The end of the Dark Ages came about in great part to the expansion of trade resulting in different cultures engaging in the marketplace. Only through this diffusion of ideas did people learn new methods, tools, gain new perspectives and grow. Similar to this rebirth of medieval trade – improved, expanded social connection cannot be forced by authority. People will be pulled to exchange for their own benefit but only when their fear subsides, and for that it will take time, understanding, technological intervention, and of course courage.
As you may have heard, about 3 weeks ago I joined the eLearning Guild and will be working closely with the learning community and onsite events. It’s a small step in my employment journey but a large leap in my career. So, how’s it going so far? Really good
. I am getting immersed in the processes and people that make up this organization and contributing immediately where I can. I’m also being very patient with myself so I can better ensure that I have a good understanding of all the connected parts.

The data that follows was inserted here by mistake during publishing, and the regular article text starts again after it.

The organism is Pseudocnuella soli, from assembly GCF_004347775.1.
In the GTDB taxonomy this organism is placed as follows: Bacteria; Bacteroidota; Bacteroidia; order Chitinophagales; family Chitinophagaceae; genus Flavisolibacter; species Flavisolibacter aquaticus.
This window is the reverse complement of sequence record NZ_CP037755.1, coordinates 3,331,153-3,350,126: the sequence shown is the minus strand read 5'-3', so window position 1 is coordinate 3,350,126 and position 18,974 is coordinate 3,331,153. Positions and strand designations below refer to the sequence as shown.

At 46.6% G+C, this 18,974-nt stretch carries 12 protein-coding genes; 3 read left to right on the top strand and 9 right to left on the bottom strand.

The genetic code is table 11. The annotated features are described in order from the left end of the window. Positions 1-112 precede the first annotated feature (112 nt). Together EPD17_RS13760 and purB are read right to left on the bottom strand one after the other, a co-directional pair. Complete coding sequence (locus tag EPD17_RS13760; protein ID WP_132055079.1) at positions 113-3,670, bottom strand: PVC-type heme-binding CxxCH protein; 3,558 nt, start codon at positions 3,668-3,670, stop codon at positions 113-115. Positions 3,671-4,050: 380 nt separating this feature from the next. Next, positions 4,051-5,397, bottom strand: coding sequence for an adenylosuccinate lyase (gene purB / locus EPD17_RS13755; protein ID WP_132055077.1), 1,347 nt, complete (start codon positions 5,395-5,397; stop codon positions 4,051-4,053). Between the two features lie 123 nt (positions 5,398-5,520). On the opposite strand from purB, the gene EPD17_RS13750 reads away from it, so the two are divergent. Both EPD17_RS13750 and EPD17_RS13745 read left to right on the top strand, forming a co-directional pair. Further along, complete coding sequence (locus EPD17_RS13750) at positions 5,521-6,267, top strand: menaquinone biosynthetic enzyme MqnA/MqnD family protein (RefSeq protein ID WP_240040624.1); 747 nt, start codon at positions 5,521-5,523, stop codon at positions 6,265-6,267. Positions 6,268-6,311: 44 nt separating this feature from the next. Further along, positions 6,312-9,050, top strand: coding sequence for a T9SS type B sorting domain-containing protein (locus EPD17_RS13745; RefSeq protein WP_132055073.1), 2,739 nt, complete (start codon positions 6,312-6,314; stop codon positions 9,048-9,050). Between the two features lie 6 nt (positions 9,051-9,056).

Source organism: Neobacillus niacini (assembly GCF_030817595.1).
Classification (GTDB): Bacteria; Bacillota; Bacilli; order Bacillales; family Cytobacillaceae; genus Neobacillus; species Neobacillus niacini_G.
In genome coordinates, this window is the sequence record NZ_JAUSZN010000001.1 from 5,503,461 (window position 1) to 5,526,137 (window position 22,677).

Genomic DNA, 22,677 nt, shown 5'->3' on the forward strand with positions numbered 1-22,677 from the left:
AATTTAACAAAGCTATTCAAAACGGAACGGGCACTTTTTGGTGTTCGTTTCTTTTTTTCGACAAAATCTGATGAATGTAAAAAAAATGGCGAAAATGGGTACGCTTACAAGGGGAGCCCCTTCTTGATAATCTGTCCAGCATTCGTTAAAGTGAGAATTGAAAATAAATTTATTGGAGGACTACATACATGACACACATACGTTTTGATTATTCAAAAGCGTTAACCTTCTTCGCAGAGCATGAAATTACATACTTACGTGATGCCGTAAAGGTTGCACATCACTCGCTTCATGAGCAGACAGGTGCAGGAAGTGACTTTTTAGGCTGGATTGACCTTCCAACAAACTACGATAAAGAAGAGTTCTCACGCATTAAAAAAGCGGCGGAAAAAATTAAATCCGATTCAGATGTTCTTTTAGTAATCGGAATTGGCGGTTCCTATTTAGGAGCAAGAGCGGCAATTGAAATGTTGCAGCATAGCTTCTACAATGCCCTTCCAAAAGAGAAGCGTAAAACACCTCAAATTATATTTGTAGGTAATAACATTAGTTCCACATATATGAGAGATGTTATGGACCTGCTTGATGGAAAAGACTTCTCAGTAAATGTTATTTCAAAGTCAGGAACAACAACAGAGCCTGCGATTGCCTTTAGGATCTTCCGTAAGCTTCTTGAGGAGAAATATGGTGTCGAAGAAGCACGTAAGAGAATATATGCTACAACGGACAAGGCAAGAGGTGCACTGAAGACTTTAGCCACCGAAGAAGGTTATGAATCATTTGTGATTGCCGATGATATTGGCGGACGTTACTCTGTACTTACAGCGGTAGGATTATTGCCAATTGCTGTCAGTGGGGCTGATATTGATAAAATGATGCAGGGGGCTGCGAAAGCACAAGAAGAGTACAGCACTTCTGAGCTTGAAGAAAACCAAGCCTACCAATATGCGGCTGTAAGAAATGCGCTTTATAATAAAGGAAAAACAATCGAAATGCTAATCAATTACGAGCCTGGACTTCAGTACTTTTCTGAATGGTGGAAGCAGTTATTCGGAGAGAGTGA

When I was first approached by the Guild I was of course intrigued and flattered. The eLearning Guild is a leader in this space, the “learning” space. I’ve been a member for years and spoken at several of their events. Of course when I speak, I speak about how I’ve used social technology in the organizations I’ve worked for. Therefore joining the Guild could be seen as a bit of a departure for me as it is the “eLearning” Guild after all. A colleague even remarked, “You’re like the social guy, I wonder how this will be received?” But I and others saw it differently; not as a departure but more like a merger.